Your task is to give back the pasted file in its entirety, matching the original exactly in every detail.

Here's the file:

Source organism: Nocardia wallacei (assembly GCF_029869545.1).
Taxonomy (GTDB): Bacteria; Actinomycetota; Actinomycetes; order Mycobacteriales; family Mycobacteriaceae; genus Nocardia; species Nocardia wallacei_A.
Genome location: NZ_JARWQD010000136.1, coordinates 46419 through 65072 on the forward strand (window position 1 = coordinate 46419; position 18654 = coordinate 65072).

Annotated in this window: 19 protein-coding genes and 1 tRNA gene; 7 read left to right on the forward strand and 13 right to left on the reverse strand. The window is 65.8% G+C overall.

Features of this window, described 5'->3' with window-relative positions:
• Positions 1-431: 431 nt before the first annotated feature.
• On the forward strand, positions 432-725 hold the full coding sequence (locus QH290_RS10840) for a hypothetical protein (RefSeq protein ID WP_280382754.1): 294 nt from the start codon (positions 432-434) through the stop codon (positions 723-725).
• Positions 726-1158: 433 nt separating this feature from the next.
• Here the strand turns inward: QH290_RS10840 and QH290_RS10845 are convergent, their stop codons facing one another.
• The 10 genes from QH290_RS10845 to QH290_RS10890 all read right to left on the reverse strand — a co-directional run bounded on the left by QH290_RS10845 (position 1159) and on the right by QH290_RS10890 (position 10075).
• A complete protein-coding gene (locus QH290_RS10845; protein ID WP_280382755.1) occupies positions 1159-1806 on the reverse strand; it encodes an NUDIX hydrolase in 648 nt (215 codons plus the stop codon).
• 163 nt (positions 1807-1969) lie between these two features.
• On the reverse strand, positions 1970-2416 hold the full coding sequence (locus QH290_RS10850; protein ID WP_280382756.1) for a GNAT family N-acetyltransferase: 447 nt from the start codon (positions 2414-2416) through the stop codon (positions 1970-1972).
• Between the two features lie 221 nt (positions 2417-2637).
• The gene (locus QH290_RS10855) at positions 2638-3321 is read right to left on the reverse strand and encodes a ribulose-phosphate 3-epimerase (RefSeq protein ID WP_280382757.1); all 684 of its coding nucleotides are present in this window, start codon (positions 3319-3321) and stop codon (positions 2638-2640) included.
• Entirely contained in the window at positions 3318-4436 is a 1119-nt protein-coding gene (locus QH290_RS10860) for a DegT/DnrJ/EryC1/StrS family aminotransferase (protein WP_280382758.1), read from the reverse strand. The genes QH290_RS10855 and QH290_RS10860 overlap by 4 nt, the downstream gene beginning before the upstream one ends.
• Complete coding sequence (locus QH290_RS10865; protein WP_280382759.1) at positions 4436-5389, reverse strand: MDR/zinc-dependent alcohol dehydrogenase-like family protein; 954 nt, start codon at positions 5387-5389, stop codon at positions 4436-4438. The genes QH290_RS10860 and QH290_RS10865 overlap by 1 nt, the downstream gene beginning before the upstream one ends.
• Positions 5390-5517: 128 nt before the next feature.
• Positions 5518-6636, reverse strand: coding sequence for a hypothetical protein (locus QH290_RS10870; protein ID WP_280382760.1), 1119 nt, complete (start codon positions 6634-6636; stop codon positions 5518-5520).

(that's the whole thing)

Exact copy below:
Source organism: Nocardia wallacei (assembly GCF_029869545.1).
Taxonomy (GTDB): Bacteria; Actinomycetota; Actinomycetes; order Mycobacteriales; family Mycobacteriaceae; genus Nocardia; species Nocardia wallacei_A.
Genome location: NZ_JARWQD010000136.1, coordinates 46419 through 65072 on the forward strand (window position 1 = coordinate 46419; position 18654 = coordinate 65072).

Annotated in this window: 19 protein-coding genes and 1 tRNA gene; 7 read left to right on the forward strand and 13 right to left on the reverse strand. The window is 65.8% G+C overall.

Features of this window, described 5'->3' with window-relative positions:
• Positions 1-431: 431 nt before the first annotated feature.
• On the forward strand, positions 432-725 hold the full coding sequence (locus QH290_RS10840) for a hypothetical protein (RefSeq protein ID WP_280382754.1): 294 nt from the start codon (positions 432-434) through the stop codon (positions 723-725).
• Positions 726-1158: 433 nt separating this feature from the next.
• Here the strand turns inward: QH290_RS10840 and QH290_RS10845 are convergent, their stop codons facing one another.
• The 10 genes from QH290_RS10845 to QH290_RS10890 all read right to left on the reverse strand — a co-directional run bounded on the left by QH290_RS10845 (position 1159) and on the right by QH290_RS10890 (position 10075).
• A complete protein-coding gene (locus QH290_RS10845; protein ID WP_280382755.1) occupies positions 1159-1806 on the reverse strand; it encodes an NUDIX hydrolase in 648 nt (215 codons plus the stop codon).
• 163 nt (positions 1807-1969) lie between these two features.
• On the reverse strand, positions 1970-2416 hold the full coding sequence (locus QH290_RS10850; protein ID WP_280382756.1) for a GNAT family N-acetyltransferase: 447 nt from the start codon (positions 2414-2416) through the stop codon (positions 1970-1972).
• Between the two features lie 221 nt (positions 2417-2637).
• The gene (locus QH290_RS10855) at positions 2638-3321 is read right to left on the reverse strand and encodes a ribulose-phosphate 3-epimerase (RefSeq protein ID WP_280382757.1); all 684 of its coding nucleotides are present in this window, start codon (positions 3319-3321) and stop codon (positions 2638-2640) included.
• Entirely contained in the window at positions 3318-4436 is a 1119-nt protein-coding gene (locus QH290_RS10860) for a DegT/DnrJ/EryC1/StrS family aminotransferase (protein WP_280382758.1), read from the reverse strand. The genes QH290_RS10855 and QH290_RS10860 overlap by 4 nt, the downstream gene beginning before the upstream one ends.
• Complete coding sequence (locus QH290_RS10865; protein WP_280382759.1) at positions 4436-5389, reverse strand: MDR/zinc-dependent alcohol dehydrogenase-like family protein; 954 nt, start codon at positions 5387-5389, stop codon at positions 4436-4438. The genes QH290_RS10860 and QH290_RS10865 overlap by 1 nt, the downstream gene beginning before the upstream one ends.
• Positions 5390-5517: 128 nt before the next feature.
• Positions 5518-6636, reverse strand: coding sequence for a hypothetical protein (locus QH290_RS10870; protein ID WP_280382760.1), 1119 nt, complete (start codon positions 6634-6636; stop codon positions 5518-5520).